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Mirror Box Therapy for Upper Limb Function With Stroke

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ClinicalTrials.gov Identifier: NCT02276729
Recruitment Status : Completed
First Posted : October 28, 2014
Last Update Posted : December 14, 2018
Sponsor:
Collaborator:
Northern Health and Social Care Trust
Information provided by (Responsible Party):
Dr Alison Porter-Armstrong, University of Ulster

Tracking Information
First Submitted Date  ICMJE October 20, 2014
First Posted Date  ICMJE October 28, 2014
Last Update Posted Date December 14, 2018
Study Start Date  ICMJE April 2015
Actual Primary Completion Date May 31, 2018   (Final data collection date for primary outcome measure)
Current Primary Outcome Measures  ICMJE
 (submitted: October 23, 2014)
  • Change in Functional Independence Measure v4 at 6 weeks [ Time Frame: Baseline and 6 weeks. ]
    The FIM/FAM (Version 4) is an 18 item measure of 6 areas of function (self-care; sphincter control; mobility; locomotion; communication and social cognition) grouped into two domains of motor items and cognitive items. Each item is scored on a 7-point likert scale and the score indicates the amount of assistance required to perform each item (ranging from 1 representing total assistance in all areas to 7 representing total independence in all areas), and has been widely used post-stroke18.
  • Change in Functional Independence Measure v4 at 3 months post-discharge [ Time Frame: Baseline and 3 months ]
    The FIM/FAM (Version 4) is an 18 item measure of 6 areas of function (self-care; sphincter control; mobility; locomotion; communication and social cognition) grouped into two domains of motor items and cognitive items. Each item is scored on a 7-point likert scale and the score indicates the amount of assistance required to perform each item (ranging from 1 representing total assistance in all areas to 7 representing total independence in all areas), and has been widely used post-stroke18.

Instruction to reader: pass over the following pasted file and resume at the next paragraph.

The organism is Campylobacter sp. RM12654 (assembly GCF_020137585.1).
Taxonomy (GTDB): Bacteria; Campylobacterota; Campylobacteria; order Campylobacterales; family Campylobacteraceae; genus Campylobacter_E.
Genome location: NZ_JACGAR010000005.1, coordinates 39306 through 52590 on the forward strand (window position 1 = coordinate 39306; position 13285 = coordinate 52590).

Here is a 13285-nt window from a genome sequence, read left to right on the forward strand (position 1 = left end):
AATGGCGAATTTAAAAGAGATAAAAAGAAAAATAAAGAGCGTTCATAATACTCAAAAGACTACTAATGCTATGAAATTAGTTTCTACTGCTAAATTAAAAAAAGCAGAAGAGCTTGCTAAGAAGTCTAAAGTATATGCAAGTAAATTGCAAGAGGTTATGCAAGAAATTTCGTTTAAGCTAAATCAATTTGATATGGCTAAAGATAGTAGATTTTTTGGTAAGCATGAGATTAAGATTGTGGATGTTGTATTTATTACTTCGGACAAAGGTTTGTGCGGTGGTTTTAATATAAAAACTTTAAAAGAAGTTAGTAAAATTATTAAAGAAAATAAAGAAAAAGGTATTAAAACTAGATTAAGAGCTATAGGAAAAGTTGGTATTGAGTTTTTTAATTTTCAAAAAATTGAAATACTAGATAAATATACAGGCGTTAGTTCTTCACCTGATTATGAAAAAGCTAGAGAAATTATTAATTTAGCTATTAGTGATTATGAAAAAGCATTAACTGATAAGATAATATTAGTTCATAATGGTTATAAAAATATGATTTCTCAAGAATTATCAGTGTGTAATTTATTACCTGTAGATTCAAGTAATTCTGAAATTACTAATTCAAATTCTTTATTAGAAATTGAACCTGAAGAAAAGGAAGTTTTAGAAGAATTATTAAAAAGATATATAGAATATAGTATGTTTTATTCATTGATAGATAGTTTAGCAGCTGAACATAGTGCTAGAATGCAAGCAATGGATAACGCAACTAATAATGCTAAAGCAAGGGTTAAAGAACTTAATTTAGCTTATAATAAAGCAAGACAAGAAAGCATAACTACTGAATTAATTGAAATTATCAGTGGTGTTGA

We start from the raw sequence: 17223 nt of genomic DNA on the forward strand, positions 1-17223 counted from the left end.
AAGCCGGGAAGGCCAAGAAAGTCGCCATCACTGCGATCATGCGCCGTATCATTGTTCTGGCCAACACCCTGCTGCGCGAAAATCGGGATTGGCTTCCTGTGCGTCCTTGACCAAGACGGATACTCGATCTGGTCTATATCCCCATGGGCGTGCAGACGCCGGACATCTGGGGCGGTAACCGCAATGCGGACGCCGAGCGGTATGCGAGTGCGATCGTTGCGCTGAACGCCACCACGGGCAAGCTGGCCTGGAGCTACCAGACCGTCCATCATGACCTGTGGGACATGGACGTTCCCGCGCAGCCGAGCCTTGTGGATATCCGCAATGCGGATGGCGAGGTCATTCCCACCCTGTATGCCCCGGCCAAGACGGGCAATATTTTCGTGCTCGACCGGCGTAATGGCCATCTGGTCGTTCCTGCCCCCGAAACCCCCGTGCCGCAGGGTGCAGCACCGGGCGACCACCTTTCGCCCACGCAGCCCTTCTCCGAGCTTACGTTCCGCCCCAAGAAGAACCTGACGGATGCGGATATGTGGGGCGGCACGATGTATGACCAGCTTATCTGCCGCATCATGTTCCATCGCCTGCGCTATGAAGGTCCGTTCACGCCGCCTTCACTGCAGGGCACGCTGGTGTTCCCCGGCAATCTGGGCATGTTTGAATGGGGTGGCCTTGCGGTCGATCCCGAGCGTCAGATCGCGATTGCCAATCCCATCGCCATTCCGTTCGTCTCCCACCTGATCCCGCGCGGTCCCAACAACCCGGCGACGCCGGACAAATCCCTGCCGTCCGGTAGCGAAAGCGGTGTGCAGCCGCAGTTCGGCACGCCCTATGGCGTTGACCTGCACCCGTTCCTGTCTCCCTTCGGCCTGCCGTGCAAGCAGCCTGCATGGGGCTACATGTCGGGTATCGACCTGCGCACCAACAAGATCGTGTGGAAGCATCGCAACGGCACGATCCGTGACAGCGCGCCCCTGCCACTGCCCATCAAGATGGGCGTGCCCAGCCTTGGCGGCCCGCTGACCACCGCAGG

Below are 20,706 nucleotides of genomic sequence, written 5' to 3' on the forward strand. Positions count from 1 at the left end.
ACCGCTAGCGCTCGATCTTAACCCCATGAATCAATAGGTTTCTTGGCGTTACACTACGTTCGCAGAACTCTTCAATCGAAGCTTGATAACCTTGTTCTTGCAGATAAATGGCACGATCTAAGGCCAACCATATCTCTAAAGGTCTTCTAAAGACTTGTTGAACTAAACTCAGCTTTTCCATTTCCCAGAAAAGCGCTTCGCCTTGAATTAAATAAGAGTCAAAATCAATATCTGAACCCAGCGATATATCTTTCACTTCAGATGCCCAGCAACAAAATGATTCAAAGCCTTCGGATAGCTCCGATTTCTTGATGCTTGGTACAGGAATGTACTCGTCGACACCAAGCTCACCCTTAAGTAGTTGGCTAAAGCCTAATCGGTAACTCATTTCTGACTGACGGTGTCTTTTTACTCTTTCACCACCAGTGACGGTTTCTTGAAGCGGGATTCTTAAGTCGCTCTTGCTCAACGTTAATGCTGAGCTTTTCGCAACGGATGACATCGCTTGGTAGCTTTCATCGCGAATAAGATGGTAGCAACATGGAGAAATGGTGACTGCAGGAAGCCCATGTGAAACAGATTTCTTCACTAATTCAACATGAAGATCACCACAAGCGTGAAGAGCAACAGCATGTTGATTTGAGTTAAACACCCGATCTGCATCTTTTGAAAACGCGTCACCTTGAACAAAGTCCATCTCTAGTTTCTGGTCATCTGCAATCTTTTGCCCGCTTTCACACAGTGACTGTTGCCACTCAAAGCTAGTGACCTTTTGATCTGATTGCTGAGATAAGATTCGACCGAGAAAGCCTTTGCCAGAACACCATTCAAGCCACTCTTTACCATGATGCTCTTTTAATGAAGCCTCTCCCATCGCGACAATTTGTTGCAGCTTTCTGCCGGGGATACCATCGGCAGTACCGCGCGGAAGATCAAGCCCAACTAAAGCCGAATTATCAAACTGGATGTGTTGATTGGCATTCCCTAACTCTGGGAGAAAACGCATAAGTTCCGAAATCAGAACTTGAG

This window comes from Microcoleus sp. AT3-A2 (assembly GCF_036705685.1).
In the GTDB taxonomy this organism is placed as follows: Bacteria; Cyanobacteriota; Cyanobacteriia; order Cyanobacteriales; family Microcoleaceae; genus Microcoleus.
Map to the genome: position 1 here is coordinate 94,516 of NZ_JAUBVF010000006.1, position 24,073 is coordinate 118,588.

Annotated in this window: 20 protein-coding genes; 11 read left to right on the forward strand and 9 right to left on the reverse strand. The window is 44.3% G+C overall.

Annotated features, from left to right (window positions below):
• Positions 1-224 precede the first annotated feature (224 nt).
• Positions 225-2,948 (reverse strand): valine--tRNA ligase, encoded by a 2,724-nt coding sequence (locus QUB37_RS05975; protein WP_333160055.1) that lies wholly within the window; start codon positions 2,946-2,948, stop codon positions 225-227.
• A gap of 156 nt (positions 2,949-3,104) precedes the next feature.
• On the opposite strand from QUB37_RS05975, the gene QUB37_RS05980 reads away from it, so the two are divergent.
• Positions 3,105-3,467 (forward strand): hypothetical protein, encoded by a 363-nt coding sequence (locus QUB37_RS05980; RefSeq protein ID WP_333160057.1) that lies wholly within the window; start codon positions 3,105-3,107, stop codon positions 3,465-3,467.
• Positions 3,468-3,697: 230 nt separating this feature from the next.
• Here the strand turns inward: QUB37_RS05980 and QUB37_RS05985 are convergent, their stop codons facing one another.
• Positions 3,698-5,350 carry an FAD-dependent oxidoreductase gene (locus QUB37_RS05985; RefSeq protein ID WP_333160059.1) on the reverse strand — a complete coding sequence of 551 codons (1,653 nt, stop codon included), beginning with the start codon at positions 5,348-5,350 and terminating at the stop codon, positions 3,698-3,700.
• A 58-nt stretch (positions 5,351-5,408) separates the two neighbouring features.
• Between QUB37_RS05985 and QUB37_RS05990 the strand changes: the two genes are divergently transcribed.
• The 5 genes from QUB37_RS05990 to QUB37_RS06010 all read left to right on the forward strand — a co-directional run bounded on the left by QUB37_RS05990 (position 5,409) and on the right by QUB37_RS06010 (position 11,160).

• Change in Functional Independence Measure v4 at 6 months post-discharge [ Time Frame: Baseline and 6 months ]
    The FIM/FAM (Version 4) is an 18 item measure of 6 areas of function (self-care; sphincter control; mobility; locomotion; communication and social cognition) grouped into two domains of motor items and cognitive items. Each item is scored on a 7-point likert scale and the score indicates the amount of assistance required to perform each item (ranging from 1 representing total assistance in all areas to 7 representing total independence in all areas), and has been widely used post-stroke18.
Original Primary Outcome Measures  ICMJE Same as current
Change History
Current Secondary Outcome Measures  ICMJE
 (submitted: October 23, 2014)
  • Change in Graded Wolf Motor Function Test (gWMFT) at 6 weeks [ Time Frame: Baseline and 6 weeks. ]
    The gWMFT is a 15-item standardised measure which determines the motor ability of participants by recording functional movement time (0- 120 seconds per item, total = mean of 15 items, maximum score= 120 seconds) and quality of movement (0-7 Likert scale per item with 0= no movement, to 7 = normal movement, total = mean of 15 items, maximum score= 7). This graded version has two levels of each task which can be chosen depending on the participants' general functioning level. The graded version was developed from the original WMFT which has shown to have good reliability and validity. Despite being named a motor assessment, this assessment includes assessment of the upper limb using functional activities and, as such, is considered of relevance to OT outcomes. This outcome measure has also been used by other investigators in previous studies with a stroke cohort.